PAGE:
Monday, April 4, 2016

minimum income and employment-tied benefits

The universal minimum income idea seems to be really taking off at least in the highly unrepresentative niche of the internet and population that I inhabit. So I've been thinking more about it, tied into my slow-paced long-term still-evolving ponderings on utilitarianism.

I don't know much about the health care shitshow but one thing that is absolutely clear is that having health insurance so closely tied to employment in the U.S. is an unmitigated disaster. I was convinced of that while I lived there and even more convinced of it now that I see how an alternative system can work in Australia*. The discontinuity in incentives in the U.S. when transitioning from a 39 to 40 hour per week job and the disincentives for self-employment and entrepreneurship are Very Bad**.

The minimum wage has the same problem: it ties the minimal survival income*** to employment. In doing so, it provides this benefit to those lucky enough to have a job in a market with involuntary unemployment (which it plays a role in creating in the first place) and increases the number of people left out entirely. If we're at the point where we agree, as a society, that we're rich enough that it's a worthwhile tradeoff to redistribute income to the lower end so that the overall size of the pie shrinks but no one is left starving (which we are if we have a minimum wage in the first place), then we should do that universally and not make it contingent on employment.

It's a little different from the healthcare situation because the minimum wage applies to all hours worked even if fewer than 40, but the disincentives to freelance and take entrepreneurial risks are even stronger.

If you don't believe in providing a minimum income to everyone, only those who deserve it, for some definition of "deserve", you may object that the minimum wage is about ensuring that labor is fairly compensated rather than providing a minimum income. But what is a fair wage other than the efficient or market wage? One that lets people survive by doing it a certain number of hours per week? If you think that someone's labor should be rewarded with a minimum income even though that labor is not providing the same (market-measured) value to society, why do that by tallying the hours worked for formal employers, (and suffering all the distortions that this system creates)? You should also want to subsidize work done by freelancers and self-employers and entrepreneurs starting not-yet-profitable, or even not-yet-marketable, companies. That's unbelievably hard to define, measure, or enforce, so let's rely on the fact that humans don't just want to sit around watching TV 100% of the time and approximate this minimum-living-for-minimum-effort principle with a universal minimum income. Some people won't put in what you think of as minimum effort, but some will put in a lot more (like those latent entrepreneurs and innovators), so close enough.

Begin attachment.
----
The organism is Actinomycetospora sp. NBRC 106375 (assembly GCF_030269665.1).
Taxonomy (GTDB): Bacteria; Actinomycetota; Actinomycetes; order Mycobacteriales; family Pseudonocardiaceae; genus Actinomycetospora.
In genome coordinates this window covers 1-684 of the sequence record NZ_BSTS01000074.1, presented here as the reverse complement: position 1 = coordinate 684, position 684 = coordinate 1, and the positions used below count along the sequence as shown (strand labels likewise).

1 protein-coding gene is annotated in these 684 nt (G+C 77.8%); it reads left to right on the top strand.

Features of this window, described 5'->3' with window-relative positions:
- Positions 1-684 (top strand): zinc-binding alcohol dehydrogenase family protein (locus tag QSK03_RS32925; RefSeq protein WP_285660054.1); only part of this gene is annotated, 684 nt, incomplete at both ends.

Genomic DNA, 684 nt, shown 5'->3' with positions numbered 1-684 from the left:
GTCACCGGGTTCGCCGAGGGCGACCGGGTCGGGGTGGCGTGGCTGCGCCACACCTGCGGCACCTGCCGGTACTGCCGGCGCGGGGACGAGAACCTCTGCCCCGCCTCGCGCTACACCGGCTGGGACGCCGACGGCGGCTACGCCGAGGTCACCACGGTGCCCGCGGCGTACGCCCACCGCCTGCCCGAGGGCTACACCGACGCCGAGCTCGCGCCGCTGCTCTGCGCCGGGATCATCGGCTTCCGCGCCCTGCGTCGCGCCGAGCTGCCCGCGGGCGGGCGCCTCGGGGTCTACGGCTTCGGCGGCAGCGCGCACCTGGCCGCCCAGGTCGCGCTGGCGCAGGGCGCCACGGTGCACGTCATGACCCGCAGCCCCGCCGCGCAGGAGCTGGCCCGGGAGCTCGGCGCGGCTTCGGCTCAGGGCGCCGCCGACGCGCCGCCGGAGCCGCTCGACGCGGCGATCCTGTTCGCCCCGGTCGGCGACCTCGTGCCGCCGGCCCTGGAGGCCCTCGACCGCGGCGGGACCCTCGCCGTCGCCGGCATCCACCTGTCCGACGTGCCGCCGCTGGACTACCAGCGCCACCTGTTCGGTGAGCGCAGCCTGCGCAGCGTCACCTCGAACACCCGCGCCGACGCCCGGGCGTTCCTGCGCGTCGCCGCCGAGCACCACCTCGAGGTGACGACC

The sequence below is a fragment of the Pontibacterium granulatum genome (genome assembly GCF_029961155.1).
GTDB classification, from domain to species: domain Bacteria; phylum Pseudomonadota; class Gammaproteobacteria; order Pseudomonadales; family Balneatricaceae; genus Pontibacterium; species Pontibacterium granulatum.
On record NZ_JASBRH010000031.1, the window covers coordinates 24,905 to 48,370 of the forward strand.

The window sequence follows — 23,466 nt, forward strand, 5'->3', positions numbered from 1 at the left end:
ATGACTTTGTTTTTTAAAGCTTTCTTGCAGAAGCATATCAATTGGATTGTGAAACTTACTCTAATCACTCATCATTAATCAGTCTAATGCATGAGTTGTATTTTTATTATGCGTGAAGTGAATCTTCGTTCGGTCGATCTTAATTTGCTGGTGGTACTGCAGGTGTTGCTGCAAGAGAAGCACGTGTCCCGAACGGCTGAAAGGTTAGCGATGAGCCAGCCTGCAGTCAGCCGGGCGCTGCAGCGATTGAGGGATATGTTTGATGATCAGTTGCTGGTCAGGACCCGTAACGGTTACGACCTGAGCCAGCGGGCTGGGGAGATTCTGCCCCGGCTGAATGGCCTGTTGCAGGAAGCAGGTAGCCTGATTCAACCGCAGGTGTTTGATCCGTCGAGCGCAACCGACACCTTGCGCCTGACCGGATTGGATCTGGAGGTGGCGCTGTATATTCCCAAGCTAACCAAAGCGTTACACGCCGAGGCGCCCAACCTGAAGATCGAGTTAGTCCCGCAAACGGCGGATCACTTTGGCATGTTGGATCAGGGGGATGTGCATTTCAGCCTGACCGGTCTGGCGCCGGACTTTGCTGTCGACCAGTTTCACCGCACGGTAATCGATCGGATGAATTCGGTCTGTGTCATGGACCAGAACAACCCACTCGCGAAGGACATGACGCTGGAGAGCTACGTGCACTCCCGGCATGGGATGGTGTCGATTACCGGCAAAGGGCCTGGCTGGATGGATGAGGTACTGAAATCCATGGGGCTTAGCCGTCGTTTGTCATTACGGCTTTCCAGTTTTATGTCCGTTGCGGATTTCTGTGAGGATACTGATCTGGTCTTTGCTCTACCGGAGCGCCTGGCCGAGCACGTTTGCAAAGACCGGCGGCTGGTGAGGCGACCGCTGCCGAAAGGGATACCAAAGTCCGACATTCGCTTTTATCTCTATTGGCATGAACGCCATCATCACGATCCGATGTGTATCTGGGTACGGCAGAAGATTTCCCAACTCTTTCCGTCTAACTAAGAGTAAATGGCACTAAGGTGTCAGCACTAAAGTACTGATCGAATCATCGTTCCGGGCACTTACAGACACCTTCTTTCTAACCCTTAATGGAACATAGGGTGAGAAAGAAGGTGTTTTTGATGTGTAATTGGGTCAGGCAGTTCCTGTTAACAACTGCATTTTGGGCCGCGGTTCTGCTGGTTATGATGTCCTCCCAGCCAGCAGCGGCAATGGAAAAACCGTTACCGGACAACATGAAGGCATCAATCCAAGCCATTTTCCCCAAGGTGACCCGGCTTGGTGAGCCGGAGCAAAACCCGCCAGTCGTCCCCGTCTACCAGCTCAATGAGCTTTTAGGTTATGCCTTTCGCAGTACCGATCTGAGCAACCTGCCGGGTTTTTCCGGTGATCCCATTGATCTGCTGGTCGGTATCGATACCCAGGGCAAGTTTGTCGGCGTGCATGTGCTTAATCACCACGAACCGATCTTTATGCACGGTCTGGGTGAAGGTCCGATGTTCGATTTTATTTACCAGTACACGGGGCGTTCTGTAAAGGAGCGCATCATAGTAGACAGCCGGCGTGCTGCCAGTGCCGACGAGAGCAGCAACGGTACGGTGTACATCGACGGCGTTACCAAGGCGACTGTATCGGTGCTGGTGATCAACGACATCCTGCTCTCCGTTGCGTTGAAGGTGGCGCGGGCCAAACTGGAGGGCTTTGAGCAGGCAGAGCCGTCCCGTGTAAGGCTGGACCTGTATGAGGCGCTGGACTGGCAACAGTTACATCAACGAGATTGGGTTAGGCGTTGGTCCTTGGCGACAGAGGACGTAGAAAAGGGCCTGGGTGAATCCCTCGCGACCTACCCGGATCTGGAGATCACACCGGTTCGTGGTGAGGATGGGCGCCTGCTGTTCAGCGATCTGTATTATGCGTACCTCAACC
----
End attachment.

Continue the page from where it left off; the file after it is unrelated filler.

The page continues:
Note that this is independent of the number one reason for a universal minimum income, which is that it gets rid of the incentive distortions of extremely high implicit marginal tax rates. Means-testing may be politically attractive but creates the same awful distortions. I do think there will be higher voluntary unemployment (and lower unemployment statistics, i.e. involuntary), and I have more to say about that and some unrelated factors, but I think this point is too important to hide within a longer list, so that'll have to come later.

CORRECTION: I think a universal minimum income would cause many people to become voluntarily unemployed but would also cause many people who are currently un- or under-employed to increase their employment, due to the marginal tax issue, so the net effect could go either way.


*Not to praise every aspect; I'm still strictly speaking about the employment issue.

**Although I also think that that these disincentives are exaggerated in the popular discourse because healthcare isn't thought of as just a less-fungible component of normal compensation. For some reason people seem to like being forced to buy expensive healthcare that they don't want to buy if they have to consciously pay the sticker price****. The tax craziness means the disincentive is very real, but the psychology exaggerates it.

***Some people say things like "Don't worry, it won't affect employment too much because it's not enough money to survive on." I call BS. Of course it will affect employment and it's silly to deny this obvious fact. And $12k, e.g., per year is most definitely enough to survive on when you don't have to live near and commute to a particular job.

****I've had this argument with several people who are perfectly smart enough to understand the economics so I'm convinced the preference is real, not a mistake. I understand it as something similar to a commitment device or a behavioral self-manipulation, akin to joining a gym to force yourself to go so you feel like you're getting your money's worth, even when you fully understand the sunk cost fallacy.